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Math Help - Integral

  1. #1
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    Integral

    I have the problem mostly done but this last part of the integration is getting to me. So we originally had a triple integral that I had to integrate with respect to z. The limits were from -(sqrt(13-4x^2))/3 and to the positive of that. So we ended up getting (z^3)/3 to plug in the limits to and, after simplifying, we have (2(13-4x^2)^3/2)/81 and I have to take that with respect to x. I simplified it a bit further and now am down to 26/81 on the outside to be multiplied in and (-8x^2 (sqrt(13-4x^2)) needing to be integrated. I was thinking substitution to get the sqrt to be u but then we would still be left with an x when we pull out the -8xdx. I was also thinking of doing it by part but I'm not sure if that would work either. Bah.
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    Quote Originally Posted by Centara View Post
    I have the problem mostly done but this last part of the integration is getting to me. So we originally had a triple integral that I had to integrate with respect to z. The limits were from -(sqrt(13-4x^2))/3 and to the positive of that. So we ended up getting (z^3)/3 to plug in the limits to and, after simplifying, we have (2(13-4x^2)^3/2)/81 and I have to take that with respect to x. I simplified it a bit further and now am down to 26/81 on the outside to be multiplied in and (-8x^2 (sqrt(13-4x^2)) needing to be integrated. I was thinking substitution to get the sqrt to be u but then we would still be left with an x when we pull out the -8xdx. I was also thinking of doing it by part but I'm not sure if that would work either. Bah.
    Let x = \frac{\sqrt{13}}{2}sin(\theta).

    -Dan
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  3. #3
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    Confused. Again. How did you get that and how would it help? This is why I'm dropping my math major once this class is over, lol. i can't see things like other people do.
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  4. #4
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    Hello,

    -(sqrt(13-4x^2))/3
    The trick is to get something like a-az, then to substitute z by sin(x) or cos(x).
    Hence \sqrt{a^2-(az)^2}=\sqrt{a^2(1-z^2)}=|a| \sqrt{1-sin^2(x)}=|a| \cdot |cos(x)|, which is easy to integrate. That's why we make this transformation

    ~~~~~~~~~~~~

    13-4x^2=(\sqrt{13})^2-\frac{13}{13} \cdot 2^2 x^2

    =(\sqrt{13})^2-(\sqrt{13})^2 \cdot \frac{2^2}{13} x^2

    a=\sqrt{13}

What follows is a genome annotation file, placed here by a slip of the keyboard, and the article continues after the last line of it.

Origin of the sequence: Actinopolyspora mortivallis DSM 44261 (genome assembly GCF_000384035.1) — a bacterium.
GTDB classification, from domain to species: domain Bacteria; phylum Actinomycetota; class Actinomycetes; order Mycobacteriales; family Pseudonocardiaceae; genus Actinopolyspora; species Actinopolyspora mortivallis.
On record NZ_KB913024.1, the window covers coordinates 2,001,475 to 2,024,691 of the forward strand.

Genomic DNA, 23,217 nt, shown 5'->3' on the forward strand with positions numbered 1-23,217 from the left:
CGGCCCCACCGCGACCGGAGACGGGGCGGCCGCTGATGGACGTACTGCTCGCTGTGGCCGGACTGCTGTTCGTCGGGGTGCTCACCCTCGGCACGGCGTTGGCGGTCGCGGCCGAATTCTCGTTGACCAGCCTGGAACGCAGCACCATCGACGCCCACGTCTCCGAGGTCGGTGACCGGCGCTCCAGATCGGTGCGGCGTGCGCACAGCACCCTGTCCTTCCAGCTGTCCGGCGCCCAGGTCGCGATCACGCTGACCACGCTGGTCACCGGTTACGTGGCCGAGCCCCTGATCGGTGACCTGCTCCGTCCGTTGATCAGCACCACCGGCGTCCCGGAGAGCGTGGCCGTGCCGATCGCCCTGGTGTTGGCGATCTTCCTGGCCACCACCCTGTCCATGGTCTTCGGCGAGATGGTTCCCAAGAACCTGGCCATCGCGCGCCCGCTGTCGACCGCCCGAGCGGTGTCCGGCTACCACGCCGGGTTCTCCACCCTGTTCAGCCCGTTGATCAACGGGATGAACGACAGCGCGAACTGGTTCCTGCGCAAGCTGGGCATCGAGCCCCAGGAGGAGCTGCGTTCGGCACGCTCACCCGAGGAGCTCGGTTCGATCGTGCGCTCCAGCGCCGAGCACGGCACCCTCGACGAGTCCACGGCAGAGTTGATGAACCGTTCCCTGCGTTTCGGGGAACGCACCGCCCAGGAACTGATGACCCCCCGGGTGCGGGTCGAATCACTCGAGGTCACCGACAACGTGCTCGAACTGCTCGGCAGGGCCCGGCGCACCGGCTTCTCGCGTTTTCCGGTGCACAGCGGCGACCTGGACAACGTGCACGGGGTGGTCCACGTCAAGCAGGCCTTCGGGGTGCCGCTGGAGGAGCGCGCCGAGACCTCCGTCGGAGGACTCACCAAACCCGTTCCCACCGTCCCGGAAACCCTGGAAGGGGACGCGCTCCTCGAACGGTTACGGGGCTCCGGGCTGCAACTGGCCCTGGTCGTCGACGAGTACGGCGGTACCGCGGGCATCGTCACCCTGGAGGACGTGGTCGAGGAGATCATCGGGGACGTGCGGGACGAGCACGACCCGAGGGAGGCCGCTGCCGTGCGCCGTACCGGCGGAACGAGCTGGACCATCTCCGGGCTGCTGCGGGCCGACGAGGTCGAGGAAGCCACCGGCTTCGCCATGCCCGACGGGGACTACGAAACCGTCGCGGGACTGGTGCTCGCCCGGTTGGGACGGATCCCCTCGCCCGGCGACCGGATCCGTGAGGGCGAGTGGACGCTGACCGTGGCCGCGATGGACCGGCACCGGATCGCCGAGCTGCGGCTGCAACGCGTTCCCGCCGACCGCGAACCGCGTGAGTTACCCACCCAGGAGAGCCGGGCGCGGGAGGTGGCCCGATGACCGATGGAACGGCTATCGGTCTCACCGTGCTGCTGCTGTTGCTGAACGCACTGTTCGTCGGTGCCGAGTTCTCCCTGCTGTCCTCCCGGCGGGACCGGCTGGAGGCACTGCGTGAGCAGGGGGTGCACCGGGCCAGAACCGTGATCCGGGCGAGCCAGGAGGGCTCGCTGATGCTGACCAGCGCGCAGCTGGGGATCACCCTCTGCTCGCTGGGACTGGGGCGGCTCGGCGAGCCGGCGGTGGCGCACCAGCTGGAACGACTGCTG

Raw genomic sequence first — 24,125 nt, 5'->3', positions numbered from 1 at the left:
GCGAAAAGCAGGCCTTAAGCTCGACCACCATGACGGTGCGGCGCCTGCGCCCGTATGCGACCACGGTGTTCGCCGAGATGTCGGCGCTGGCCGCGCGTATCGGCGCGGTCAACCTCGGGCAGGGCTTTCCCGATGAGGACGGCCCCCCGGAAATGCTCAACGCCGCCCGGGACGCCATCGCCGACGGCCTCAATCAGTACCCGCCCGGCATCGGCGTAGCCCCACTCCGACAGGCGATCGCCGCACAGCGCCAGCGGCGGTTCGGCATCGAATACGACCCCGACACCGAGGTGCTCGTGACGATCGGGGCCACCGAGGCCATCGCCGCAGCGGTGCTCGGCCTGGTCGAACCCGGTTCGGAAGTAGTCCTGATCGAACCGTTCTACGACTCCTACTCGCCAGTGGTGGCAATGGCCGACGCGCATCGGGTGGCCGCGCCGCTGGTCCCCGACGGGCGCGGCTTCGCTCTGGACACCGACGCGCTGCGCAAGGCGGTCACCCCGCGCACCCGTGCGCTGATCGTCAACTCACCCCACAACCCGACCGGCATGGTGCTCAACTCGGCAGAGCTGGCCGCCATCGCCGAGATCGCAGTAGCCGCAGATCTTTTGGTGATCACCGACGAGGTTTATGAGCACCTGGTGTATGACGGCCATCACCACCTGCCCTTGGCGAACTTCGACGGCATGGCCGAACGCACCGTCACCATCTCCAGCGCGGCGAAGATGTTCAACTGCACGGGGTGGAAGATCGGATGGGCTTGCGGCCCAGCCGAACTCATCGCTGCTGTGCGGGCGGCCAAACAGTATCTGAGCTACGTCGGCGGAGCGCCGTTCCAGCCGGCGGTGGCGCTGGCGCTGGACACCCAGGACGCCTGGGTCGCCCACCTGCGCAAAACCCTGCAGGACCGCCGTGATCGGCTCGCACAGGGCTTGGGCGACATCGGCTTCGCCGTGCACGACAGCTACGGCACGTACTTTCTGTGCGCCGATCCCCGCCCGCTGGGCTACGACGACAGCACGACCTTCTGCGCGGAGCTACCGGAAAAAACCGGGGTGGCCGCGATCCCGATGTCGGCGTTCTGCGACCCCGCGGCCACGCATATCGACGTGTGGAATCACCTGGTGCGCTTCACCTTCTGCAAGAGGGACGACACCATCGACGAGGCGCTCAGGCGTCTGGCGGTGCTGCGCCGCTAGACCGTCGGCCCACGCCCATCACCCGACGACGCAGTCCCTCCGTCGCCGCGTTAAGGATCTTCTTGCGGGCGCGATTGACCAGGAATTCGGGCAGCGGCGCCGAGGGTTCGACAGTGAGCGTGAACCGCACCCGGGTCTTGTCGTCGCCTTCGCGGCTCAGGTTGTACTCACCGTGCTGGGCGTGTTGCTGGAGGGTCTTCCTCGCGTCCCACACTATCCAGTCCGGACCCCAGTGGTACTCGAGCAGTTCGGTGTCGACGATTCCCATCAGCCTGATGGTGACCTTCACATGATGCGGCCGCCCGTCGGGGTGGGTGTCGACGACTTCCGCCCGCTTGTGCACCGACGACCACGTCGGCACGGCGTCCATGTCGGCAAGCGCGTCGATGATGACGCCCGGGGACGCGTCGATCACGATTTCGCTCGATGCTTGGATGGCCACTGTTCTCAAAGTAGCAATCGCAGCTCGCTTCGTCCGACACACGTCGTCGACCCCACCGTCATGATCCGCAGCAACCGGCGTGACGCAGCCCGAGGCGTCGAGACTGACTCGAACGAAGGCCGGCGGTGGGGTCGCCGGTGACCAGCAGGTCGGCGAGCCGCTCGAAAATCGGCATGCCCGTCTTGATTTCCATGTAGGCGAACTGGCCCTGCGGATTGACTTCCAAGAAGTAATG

\dots =a^2-a^2 \cdot \left(\sqrt{\frac{2^2}{13}} \cdot x \right)^2

    =a^2-a^2 \cdot \left(\frac{2}{\sqrt{13}} \cdot x \right)^2


    -----> \sin(\theta)=\frac{2}{\sqrt{13}} \cdot x

    ---------> x=\frac{\sqrt{13}}{2} \cdot \sin(\theta)

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  5. #5
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    Okay, so I honestly don't think my professor would give us something like that because that gives me a headache, lol. I'm wondering if maybe my limits are wrong or I messed up along the way. The question is: Find the volume bounded by the paraboloids y=9x^2 + 4z^2 and y=13-4x^2 - 9z^2

    I got the limits of y, the first of the equations being the lower and the second as the upper. Then the one's I found for z and then x being from -1 to 1. The equation i integrated was just 1 then dydzdx. Anyone see a problem with any of that? Or is it just a majorly hard problem?
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  6. #6
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    Quote Originally Posted by Centara View Post
    Okay, so I honestly don't think my professor would give us something like that because that gives me a headache, lol. I'm wondering if maybe my limits are wrong or I messed up along the way. The question is: Find the volume bounded by the paraboloids y=9x^2 + 4z^2 and y=13-4x^2 - 9z^2

    I got the limits of y, the first of the equations being the lower and the second as the upper. Then the one's I found for z and then x being from -1 to 1. The equation i integrated was just 1 then dydzdx. Anyone see a problem with any of that? Or is it just a majorly hard problem?
    The paraboloids intersect on the circle x^2 + z^2 = 1. So you have to integrate (13 - 4x^2 - 9z^2) - (9x^2 + 4z^2) in the xz-plane over the region bounded by this circle. Switching to polar coordinates would probably be a smart thing to do.
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